Lillian D. Wald was an American nurse, humanitarian, and social reformer who made significant contributions to public health and social justice. Wald was born in Cincinnati, Ohio, on March 10, 1867, and grew up in a middle-class German-Jewish family. She received a private education and later attended Miss Cruttenden's English-French Boarding and Day School for Young Ladies in New York City.
Wald initially pursued a career in teaching, but she eventually decided to become a nurse after working as a visiting nurse in New York City's tenement neighborhoods. She saw firsthand the dire living conditions and lack of access to healthcare that many poor and immigrant families faced, and she was inspired to make a difference.
In 1893, Wald founded the Henry Street Settlement, a community center that provided healthcare, education, and social services to the residents of the Lower East Side. The settlement was the first of its kind in the United States, and it served as a model for other community centers that were established across the country.
Wald was a pioneer in the field of public health nursing, and she worked to promote the role of nurses as healthcare providers and advocates for the poor and underserved. She also advocated for social reform and worked to improve the lives of immigrants, women, and children.
One of Wald's most notable achievements was her work to establish the Visiting Nurses Service of New York, which provided home healthcare to the city's poor and sick. This organization, which was founded in 1893, was the first of its kind in the United States and served as a model for other home healthcare organizations that were established in the country.
Wald was also a leader in the women's suffrage movement, and she worked to promote the rights of women and children. She was a founding member of the National Association for the Advancement of Colored People (NAACP) and the Women's Trade Union League (WTUL), and she served as the president of the National Women's Trade Union League.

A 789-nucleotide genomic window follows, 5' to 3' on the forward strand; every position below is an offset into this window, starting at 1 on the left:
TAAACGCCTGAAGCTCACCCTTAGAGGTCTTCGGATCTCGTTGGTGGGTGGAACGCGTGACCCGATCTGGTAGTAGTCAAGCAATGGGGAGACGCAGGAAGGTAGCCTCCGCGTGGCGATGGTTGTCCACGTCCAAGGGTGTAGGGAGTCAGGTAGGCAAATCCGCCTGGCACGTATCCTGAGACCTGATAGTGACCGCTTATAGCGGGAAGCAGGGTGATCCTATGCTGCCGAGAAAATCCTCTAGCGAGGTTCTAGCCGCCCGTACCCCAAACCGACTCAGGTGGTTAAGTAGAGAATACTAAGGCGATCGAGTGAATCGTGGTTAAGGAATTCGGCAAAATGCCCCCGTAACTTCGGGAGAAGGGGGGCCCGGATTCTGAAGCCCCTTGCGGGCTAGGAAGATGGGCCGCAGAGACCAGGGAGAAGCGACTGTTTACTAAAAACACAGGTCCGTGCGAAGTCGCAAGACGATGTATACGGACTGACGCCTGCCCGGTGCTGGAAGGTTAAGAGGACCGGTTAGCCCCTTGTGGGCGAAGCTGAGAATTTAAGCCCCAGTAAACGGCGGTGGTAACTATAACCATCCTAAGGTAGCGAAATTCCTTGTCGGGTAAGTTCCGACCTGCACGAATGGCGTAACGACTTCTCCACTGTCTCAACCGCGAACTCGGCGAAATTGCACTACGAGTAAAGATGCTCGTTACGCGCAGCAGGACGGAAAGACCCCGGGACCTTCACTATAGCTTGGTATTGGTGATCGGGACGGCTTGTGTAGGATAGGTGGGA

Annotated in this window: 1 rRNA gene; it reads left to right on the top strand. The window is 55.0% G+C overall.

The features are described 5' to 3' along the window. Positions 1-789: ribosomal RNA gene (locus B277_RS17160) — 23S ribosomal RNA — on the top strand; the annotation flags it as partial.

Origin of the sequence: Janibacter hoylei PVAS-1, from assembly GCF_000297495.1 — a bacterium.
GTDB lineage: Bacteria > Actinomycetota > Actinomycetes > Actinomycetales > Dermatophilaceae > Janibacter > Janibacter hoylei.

In addition to her work in nursing and social reform, Wald was also a writer and speaker, and she wrote several books on nursing and social reform. She received numerous awards and honors for her work, including the Presidential Medal of Freedom and the Congressional Gold Medal.
Lillian Wald's achievements as a nurse, humanitarian, and social reformer have had a lasting impact on public health and social justice, and she is remembered as a pioneer and leader in these fields.
Lillian Wald Biography, Life, Interesting Facts
Wald's achievements, caring, and integrity helped her to gain international recognition. Her parents were well-off, and Lillian grew up never wanting for anything. In 1970, Lillian was added to the Hall of Fame for Great Americans and was inducted into the National Women's Hall of Fame in 1993. Wald est la fille cadette et la troisième des quatre enfants de Max D. Holt and company réimpr.
Wald reached out to the community in numerous ways. She also lobbied for workplace health and safety. American Journal of Nursing,1902; 2: 568. She was the Chairman of the Committee on Community Nursing of the American Red Cross, and she worked to end the Spanish flu epidemic of 1918. Reforms during the Progressive Era were meant to improve the lives of everyday Americans, who felt forgotten and neglected after the Civil War with the rise of urban cities and industries. Beyond caring for the children, Wald helped with a class about home nursing for poor immigrant families on the Lower East Side. Minneapolis, MN: How to Cite this Article APA Format : Lillian D.
A rabbi conducted a memorial service at Henry Street's Neighborhood Playhouse. She is buried in Mount Hope Cemetery, Rochester, NY. New York Times, 1916. Max Wald prospered as a successful optical goods dealer, first in Cincinnati, then in Dayton, and finally in 1878, settling in Rochester, New York, which Lillian Wald considered her hometown. Wald also made the Settlement available as a meeting place for the NAACP.